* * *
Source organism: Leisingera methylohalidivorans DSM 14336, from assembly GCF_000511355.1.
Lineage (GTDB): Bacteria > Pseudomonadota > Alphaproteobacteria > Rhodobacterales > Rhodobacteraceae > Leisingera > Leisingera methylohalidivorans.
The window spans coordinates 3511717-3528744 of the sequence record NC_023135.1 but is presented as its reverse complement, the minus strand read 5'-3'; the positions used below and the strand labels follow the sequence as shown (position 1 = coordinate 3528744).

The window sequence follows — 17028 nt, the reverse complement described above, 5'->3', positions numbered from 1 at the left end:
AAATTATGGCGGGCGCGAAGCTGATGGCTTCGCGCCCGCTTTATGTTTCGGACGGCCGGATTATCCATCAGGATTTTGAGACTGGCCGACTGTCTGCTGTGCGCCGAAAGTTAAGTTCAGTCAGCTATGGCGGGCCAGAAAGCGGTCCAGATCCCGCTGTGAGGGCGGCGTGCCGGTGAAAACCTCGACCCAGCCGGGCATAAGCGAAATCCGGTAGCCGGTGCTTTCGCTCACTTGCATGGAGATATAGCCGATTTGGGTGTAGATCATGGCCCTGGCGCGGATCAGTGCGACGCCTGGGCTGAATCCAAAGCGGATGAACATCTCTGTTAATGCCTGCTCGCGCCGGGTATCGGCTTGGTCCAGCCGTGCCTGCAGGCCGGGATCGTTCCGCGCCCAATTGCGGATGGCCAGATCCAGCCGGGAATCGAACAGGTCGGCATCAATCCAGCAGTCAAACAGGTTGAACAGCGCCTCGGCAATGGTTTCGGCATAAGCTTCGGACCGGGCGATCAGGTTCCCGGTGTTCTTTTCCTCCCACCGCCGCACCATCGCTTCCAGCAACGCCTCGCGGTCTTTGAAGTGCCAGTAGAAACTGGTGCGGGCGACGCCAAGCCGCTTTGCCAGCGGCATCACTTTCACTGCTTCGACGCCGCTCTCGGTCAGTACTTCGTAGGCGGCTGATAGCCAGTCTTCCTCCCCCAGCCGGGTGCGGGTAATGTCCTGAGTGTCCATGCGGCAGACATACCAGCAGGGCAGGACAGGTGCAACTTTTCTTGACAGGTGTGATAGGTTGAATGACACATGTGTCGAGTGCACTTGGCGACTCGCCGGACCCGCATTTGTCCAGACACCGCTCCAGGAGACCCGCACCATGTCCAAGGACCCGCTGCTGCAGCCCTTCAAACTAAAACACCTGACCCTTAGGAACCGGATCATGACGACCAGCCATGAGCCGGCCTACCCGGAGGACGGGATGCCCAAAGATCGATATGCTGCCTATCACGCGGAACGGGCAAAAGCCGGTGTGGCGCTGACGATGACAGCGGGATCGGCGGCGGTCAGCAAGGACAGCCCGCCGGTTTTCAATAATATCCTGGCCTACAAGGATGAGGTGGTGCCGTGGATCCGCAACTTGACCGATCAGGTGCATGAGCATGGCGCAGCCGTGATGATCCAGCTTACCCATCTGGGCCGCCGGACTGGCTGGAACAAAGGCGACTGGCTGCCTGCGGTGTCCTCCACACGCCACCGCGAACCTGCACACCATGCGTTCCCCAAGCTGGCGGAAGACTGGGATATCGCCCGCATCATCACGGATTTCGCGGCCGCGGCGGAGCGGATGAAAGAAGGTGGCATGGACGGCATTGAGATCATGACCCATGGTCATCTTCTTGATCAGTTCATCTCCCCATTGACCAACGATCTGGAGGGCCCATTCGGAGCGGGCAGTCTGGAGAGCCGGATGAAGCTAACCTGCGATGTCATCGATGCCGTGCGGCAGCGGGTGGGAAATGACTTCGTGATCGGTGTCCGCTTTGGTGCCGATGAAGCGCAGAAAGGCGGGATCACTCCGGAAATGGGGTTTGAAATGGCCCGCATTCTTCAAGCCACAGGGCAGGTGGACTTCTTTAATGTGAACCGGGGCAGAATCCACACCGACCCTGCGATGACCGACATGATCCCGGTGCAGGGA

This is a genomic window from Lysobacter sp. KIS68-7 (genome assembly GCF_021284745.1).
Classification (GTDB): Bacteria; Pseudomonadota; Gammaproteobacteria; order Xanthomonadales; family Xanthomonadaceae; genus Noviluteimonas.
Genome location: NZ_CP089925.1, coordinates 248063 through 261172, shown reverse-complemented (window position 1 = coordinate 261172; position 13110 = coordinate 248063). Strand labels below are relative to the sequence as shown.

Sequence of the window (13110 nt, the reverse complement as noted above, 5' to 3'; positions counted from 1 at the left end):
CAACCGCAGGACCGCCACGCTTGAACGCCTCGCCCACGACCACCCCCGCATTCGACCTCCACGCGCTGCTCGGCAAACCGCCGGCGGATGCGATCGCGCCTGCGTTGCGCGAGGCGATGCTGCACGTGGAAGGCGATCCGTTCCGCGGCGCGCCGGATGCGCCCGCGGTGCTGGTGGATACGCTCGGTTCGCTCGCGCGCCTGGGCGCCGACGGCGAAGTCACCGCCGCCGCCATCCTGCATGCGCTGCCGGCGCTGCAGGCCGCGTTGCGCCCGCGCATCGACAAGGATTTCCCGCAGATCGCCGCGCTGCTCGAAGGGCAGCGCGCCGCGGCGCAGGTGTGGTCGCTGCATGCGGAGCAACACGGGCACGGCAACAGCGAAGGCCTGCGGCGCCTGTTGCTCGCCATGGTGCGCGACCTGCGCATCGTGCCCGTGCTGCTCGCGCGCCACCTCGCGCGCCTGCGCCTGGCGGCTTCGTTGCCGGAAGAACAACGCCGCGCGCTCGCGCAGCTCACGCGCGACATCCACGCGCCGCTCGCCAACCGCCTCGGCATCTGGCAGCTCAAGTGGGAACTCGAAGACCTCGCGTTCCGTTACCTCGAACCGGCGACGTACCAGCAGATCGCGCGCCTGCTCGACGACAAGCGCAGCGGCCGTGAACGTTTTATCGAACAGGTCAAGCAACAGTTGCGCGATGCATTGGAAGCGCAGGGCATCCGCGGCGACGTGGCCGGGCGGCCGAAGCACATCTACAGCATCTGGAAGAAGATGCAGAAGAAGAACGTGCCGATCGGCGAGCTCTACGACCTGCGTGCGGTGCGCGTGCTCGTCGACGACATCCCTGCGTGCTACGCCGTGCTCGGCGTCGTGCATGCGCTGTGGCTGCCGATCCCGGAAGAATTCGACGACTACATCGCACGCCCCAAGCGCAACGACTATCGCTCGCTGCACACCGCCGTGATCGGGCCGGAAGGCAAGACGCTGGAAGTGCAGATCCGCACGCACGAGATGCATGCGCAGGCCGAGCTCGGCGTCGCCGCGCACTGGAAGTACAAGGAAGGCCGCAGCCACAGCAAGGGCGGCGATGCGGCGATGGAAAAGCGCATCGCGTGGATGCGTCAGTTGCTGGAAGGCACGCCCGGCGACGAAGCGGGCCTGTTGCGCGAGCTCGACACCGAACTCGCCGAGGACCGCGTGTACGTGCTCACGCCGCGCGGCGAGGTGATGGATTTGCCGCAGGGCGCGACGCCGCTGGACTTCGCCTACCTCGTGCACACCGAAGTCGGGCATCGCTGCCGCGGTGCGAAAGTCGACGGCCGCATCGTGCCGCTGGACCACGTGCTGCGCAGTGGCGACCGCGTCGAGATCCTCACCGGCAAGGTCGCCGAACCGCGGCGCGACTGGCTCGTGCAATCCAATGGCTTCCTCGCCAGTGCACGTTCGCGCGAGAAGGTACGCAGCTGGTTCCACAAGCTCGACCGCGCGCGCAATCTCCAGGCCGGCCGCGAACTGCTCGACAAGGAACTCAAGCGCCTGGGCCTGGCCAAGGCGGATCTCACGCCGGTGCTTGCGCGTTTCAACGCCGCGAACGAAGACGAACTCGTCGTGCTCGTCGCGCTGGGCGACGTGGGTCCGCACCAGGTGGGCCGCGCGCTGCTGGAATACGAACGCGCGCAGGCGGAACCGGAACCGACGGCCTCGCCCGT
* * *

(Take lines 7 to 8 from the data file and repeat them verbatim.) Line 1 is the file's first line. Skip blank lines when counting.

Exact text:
Classification (GTDB): Bacteria; Pseudomonadota; Gammaproteobacteria; order Xanthomonadales; family Xanthomonadaceae; genus Noviluteimonas.
Genome location: NZ_CP089925.1, coordinates 248063 through 261172, shown reverse-complemented (window position 1 = coordinate 261172; position 13110 = coordinate 248063). Strand labels below are relative to the sequence as shown.